While the West has imposed sanctions on Russia for its invasion of Ukraine, the Chinese regime has been warming up to Russia, providing key economic and military support.
U.S. House Foreign Affairs Committee Chairman Michael McCaul (R-Texas) said on Sept. 1 that the alliance between Russia and China worried him.
In the 14 months from February 2022 to March this year, total investment in Russia by the Industrial and Commercial Bank of China (ICBC), Bank of China (BOC), China Construction Bank, and Agricultural Bank of China rose from $2.2 billion to $9.7 billion, according to Russian central bank data. ICBC and BOC accounted for $8.8 billion of that total.
In addition, data from the Kyiv School of Economics show that China’s exposure to the Russian banking sector quadrupled in the same 14 months. These Chinese banks have been replacing Western banks in Russia. Western banks are under immense pressure from their own countries’ regulators and politicians to exit Russia, and international sanctions have made it very difficult to do business.
Military Support and Its Objective
In July, the U.S. Office of the Director of National Intelligence released a report (pdf) stating that the CCP was providing Russia with technology and equipment and that China has become an increasingly important pillar of Russia’s war effort.
Citing third-party data provider analysis of official Russian customs data, the report said that as of March, the CCP had shipped more than $12 million worth of drones and drone parts to Russia. The report also said that China’s state-owned defense industries have been supplying dual-use related products, including navigation equipment, communication jamming equipment, and mobile radar parts to Russia’s sanctioned state-owned defense industries.
Carl Schuster, former director of operations at the U.S. Pacific Command’s Joint Intelligence Center in Hawaii, told The Epoch Times that the CCP’s supply of drones and drone parts to Russia shows that Beijing wants Moscow to keep fighting and wants to “kill two birds with one stone.”
“The PRC leadership’s reasoning is as much military as geopolitical,” Mr. Schuster said, referring to the People’s Republic of China. “Militarily, China and many other countries see the war as a laboratory where new tactics and systems are being examined and tested. The PLA [People’s Liberation Army] and others are studying both sides’ employment of drones, use of commercial satellites, and networks and counter-drone tactics and weapons.”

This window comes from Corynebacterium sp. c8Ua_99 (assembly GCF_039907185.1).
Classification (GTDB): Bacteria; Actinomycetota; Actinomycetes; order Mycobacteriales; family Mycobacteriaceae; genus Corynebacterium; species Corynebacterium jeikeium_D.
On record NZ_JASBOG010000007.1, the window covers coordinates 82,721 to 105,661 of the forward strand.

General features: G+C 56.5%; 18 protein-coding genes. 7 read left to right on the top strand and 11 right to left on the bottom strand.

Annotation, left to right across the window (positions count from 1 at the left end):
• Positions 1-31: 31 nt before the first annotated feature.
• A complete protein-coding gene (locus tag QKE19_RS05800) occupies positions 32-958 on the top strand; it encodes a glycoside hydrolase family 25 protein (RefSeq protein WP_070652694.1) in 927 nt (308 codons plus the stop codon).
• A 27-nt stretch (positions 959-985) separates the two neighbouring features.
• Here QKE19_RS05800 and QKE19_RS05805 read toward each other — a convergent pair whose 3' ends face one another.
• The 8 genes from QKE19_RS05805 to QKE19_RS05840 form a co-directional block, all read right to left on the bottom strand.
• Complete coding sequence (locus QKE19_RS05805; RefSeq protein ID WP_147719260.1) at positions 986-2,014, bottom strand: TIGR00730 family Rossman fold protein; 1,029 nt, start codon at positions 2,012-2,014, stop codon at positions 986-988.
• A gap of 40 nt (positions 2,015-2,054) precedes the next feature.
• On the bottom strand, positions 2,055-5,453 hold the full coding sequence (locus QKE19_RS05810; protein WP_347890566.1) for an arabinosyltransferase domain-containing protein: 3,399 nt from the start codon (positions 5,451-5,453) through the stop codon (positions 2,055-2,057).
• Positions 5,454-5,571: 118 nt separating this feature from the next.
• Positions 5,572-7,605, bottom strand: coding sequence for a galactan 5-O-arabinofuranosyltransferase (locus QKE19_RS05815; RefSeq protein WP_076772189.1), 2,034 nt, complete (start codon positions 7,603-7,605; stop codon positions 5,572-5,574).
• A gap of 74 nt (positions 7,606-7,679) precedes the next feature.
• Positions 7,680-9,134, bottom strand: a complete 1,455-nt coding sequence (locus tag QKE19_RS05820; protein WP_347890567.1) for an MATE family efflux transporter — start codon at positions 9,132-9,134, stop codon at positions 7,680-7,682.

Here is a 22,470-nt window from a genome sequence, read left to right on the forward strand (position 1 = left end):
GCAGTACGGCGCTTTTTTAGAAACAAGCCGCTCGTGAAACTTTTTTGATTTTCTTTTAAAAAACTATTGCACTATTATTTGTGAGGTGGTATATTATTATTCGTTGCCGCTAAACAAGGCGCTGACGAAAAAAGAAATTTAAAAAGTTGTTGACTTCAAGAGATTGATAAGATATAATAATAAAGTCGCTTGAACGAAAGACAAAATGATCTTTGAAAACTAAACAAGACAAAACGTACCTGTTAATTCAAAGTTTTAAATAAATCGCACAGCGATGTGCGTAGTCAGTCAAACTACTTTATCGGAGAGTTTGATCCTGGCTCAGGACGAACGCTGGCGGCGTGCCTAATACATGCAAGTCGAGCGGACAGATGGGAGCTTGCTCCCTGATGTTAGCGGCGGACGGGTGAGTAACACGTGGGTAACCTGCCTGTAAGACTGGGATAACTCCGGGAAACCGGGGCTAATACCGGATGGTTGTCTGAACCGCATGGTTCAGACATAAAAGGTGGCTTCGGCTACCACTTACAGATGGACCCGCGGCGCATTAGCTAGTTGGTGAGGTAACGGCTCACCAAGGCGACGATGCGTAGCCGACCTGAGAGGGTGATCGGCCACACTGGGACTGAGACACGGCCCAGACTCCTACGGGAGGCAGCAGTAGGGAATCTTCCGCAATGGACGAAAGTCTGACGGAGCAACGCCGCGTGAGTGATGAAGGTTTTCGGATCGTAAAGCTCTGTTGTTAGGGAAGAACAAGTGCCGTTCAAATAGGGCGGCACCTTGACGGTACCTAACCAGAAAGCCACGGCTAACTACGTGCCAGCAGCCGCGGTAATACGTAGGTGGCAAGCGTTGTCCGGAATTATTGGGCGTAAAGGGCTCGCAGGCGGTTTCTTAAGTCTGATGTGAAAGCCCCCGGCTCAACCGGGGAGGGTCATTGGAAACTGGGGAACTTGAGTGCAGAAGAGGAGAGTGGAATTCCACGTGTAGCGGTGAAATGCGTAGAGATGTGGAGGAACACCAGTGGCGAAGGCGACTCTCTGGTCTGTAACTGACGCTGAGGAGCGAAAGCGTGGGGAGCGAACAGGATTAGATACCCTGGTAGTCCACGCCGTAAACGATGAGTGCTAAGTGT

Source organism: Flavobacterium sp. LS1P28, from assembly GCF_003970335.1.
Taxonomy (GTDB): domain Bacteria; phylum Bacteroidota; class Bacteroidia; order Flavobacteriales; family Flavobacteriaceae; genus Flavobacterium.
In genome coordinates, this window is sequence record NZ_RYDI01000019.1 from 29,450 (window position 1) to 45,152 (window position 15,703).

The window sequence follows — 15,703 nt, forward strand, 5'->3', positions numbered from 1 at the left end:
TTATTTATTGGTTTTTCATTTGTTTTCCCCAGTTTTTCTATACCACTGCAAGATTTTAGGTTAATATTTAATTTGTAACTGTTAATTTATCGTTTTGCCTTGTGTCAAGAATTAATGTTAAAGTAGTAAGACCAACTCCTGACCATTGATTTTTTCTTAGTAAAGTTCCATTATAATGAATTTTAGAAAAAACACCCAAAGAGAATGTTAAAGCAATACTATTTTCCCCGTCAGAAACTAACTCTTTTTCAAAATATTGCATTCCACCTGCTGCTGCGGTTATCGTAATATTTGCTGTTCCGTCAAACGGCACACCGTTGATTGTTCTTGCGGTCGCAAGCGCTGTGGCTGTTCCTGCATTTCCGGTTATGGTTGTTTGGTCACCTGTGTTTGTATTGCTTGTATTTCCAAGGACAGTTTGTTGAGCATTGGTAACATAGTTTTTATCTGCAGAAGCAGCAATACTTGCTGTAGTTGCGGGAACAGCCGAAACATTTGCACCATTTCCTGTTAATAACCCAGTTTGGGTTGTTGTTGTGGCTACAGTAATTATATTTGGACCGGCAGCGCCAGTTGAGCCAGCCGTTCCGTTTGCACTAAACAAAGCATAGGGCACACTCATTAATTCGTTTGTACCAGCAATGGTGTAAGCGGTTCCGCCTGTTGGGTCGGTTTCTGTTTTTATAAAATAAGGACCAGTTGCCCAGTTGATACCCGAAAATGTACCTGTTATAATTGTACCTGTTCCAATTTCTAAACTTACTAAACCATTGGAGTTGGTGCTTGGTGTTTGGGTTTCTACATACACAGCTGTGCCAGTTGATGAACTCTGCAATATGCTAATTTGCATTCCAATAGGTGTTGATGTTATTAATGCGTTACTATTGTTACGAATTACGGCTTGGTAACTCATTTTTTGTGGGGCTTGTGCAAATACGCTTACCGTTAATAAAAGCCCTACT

He argued, “Strategically and diplomatically, military material and supplies cement the Sino–Russian partnership, sustaining Russia’s war effort, and diverting U.S. attention and resources away from Asia and the Indo-Pacific.”
Mr. Schuster also pointed out that the military technology provided by the CCP was crucial to the success of the Russia–Ukraine war.
“Drones have become an essential tool in modern war, both as a weapon and reconnaissance platform,” he said. “Also, jamming equipment is vital to reducing an enemy’s ability to monitor its air space and command its forces. Navigation equipment enables your troops to maneuver more precisely and accurately. That greatly improves the coordination of combat units. Finally, precision weapons require very advanced navigation systems, as do the units employing them.”
Seeking Global Dominance Through Russia–Ukraine War
The U.S. Office of the Director of National Intelligence report also said that China’s semiconductor exports to Russia have grown significantly since 2021, with “hundreds of millions of dollars worth of U.S.-made or U.S.-branded semiconductors flowing into Russia despite sanctions and export controls.”
Anders Corr, founder of Corr Analytics and Epoch Times contributor, said that it is unacceptable for the CCP to ship critical U.S. equipment to the Russian military.
Mr. Corr said: “Americans should demand of Washington and our allies stronger technology controls on China. The controls should also apply to Hong Kong and Macau, both of which are administered by Beijing and should therefore be treated as one with China.”
“China’s support of Russia with equipment for its military is no surprise given Beijing’s long-time support of Moscow,” Mr. Corr said.
“The CCP failed to condemn the invasion because it actually supports the invasion,” he explained. “The CCP thinks that war in other parts of the world weakens the rest of the world and makes it easier for the Party to achieve regional and then global hegemony, which is its long-term goal.”
Mr. McCaul said recently that the alliance between Chinese leader Xi Jinping and Russian President Vladimir Putin provides a very big challenge for the free world.
Views expressed in this article are opinions of the author and do not necessarily reflect the views of The Epoch Times.